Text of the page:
HFI is working with Pālamanui Global Holdings, LLC. to optimize forest health of the 72-acre Pālamanui Dry Forest Preserve in North Kona. Ethnobiologist Jill Wagner, Future Forests Nursery was collecting seed, propagating and outplanting native species, and overseeing the maintenance of the Preserve. Agro Resources continues to providing weed control and plant maintenance and care assistance.
Jill is mentoring interns from in seed collection and banking, propagation, outplanting, and care of native plant species at LaʻiʻŌpua and Pālamanui Preserves. Jill and the interns engage community volunteers in forest stewardship activities including outplanting seedlings and weeding. Outreach and site maintenance activities are also funded by The Dorrance Family Foundation; American Forests; Hawai‘i Community Foundation FLEX-Arthur Lawrence Mullaly Fund and Traut Carson Fund; and Hawai’i Tourism Authority Aloha ‘Āina Program.
The Hawai’i Tourism Authority awarded HFI $12,000 to help support forest restoration and outreach activities at La‘i‘Ōpua and Pālamanui Preserves.
Forester of the Year: Future Forests Nursery
Contributed by: Kealakekua Field Office
Nestled on the leeward slope of Hualalai is a hidden gem of an intact remnant native dryland forest called Palamanui Preserve. This 55-acre parcel was set aside as a preserve during the planning process for the surrounding 1,116-unit residential and university campus slated for development. Since 2014, Future Forests Nursery has been working to protect, enhance, and manage the rare habitat and its endangered plants.
Palamanui Preserve represents one of the few remaining examples of this unique and highly diverse forest type in the world (Critical Habitat: Hawaii-Lowland Dry-Unit 33). Working in close partnership with the US Fish and Wildlife Service and with the necessary permits from DOFAW, Future Forests Nursery has planted hundreds of rare plants including hala pepe, ko’oko’olau, kauila, noho kula, maoloa, and ‘aiea, which is the host plant for the endangered Blackburn’s Sphinx Moth. Through careful management, including the removal of invasive haole koa, silk oak, and fountain grass, other uncommon species such as maua, ‘ohe makai, maiapilo, and wiliwili are also increasing their numbers.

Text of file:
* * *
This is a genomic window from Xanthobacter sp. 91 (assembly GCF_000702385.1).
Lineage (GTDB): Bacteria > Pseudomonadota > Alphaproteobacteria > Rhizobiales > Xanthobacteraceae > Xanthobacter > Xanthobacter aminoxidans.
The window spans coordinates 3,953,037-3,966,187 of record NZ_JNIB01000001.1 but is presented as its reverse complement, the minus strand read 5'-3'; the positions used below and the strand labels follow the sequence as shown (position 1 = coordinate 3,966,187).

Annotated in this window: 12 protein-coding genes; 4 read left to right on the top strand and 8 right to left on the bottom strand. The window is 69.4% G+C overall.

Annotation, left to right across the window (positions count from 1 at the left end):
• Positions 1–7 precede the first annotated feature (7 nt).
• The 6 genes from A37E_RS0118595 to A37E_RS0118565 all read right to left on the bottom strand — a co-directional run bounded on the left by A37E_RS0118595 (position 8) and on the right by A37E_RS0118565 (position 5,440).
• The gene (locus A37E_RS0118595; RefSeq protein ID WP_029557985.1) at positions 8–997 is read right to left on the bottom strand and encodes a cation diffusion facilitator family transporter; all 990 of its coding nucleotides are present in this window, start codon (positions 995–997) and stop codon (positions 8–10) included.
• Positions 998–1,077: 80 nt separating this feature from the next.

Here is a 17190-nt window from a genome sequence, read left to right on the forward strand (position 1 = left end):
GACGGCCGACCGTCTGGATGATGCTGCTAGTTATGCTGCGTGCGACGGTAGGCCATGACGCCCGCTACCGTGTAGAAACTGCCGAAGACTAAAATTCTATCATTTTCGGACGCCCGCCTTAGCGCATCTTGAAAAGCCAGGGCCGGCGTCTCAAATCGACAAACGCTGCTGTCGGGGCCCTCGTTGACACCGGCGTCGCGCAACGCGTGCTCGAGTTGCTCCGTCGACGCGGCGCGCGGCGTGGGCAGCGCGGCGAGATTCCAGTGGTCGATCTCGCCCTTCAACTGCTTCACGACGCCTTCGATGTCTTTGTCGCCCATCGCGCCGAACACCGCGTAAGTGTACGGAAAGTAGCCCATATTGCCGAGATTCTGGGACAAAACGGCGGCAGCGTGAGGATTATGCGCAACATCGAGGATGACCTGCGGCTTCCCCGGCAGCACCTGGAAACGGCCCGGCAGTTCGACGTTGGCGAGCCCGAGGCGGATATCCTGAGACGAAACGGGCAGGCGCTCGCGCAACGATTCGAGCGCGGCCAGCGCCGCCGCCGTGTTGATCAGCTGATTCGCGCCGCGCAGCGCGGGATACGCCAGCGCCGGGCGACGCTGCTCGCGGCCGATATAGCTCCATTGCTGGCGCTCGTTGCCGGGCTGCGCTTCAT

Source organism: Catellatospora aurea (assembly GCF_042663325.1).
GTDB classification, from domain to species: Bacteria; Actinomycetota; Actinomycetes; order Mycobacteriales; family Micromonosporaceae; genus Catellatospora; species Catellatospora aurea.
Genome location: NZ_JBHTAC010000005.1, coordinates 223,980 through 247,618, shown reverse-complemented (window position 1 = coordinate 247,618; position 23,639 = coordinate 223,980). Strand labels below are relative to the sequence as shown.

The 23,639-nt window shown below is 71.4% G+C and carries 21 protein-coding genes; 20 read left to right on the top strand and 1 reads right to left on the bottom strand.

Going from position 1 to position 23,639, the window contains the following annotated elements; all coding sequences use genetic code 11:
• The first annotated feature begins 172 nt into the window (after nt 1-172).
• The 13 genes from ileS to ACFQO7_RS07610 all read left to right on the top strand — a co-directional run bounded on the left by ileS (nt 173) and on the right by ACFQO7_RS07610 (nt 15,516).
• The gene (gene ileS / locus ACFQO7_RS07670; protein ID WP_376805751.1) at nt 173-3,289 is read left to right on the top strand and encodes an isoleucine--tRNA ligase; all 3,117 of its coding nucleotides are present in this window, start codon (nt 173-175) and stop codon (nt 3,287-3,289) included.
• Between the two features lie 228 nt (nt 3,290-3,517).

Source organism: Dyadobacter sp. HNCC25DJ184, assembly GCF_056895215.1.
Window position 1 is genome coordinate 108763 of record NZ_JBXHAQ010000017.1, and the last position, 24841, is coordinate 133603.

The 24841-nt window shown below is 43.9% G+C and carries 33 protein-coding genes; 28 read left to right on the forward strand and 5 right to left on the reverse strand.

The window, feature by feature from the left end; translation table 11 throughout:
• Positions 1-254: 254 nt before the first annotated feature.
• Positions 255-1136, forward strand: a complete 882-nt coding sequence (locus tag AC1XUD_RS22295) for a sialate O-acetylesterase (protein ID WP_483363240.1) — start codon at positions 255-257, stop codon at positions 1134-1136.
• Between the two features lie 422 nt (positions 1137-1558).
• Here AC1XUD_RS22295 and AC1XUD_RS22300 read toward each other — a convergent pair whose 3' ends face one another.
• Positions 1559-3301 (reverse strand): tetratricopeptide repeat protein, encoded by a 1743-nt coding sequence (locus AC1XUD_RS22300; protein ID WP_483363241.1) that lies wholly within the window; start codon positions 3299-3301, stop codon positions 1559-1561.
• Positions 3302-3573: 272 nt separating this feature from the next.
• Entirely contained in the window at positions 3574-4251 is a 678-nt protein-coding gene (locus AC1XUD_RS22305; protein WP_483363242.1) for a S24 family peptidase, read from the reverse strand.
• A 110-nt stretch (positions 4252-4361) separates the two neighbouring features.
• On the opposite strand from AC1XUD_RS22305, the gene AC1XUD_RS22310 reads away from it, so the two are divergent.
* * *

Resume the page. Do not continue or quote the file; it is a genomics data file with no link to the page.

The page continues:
Although the Preserve has been fenced, continued pressure by feral goats in the area was causing breaches and threatening the native plants. EQIP funding for the 643 management practice, Restoration and Management of Rare or Declining Habitats, allowed Future Forests Nursery to reinforce the existing wire fence with plastic deer fencing. This not only shored up the gaps in the fence but has prevented goats from getting their horns stuck in the wire.
“NRCS funding supports monitoring of previously restored areas and plantings. This will enable me to check the health of the plants more regularly and do seed collections, as well as hand weeding around T&E species. The funding also helps with clearing new areas each year, and maintaining previously restored areas,” said Jill Wagner, Palamanui Preserve Manager.
Addressing the challenge of successfully establishing plants in a site with low natural precipitation, the 612 Tree and Shrub Establishment “dry site” scenario was utilized to enable the installation of a temporary drip irrigation system. Its design has improved the success rate of plantings so effectively that it has been shared and used by other landowners.
To acknowledge their ongoing efforts in continuing the hard work necessary to maintain this fragile ecosystem and preserve these native species for future generations to enjoy, the Kona SWCD has named Future Forests Nursery the 2021 Forester of the Year.
For more information about Jill’s work to reverse climate change, read: A simple climate crisis solution? Plant trees | WIRED UK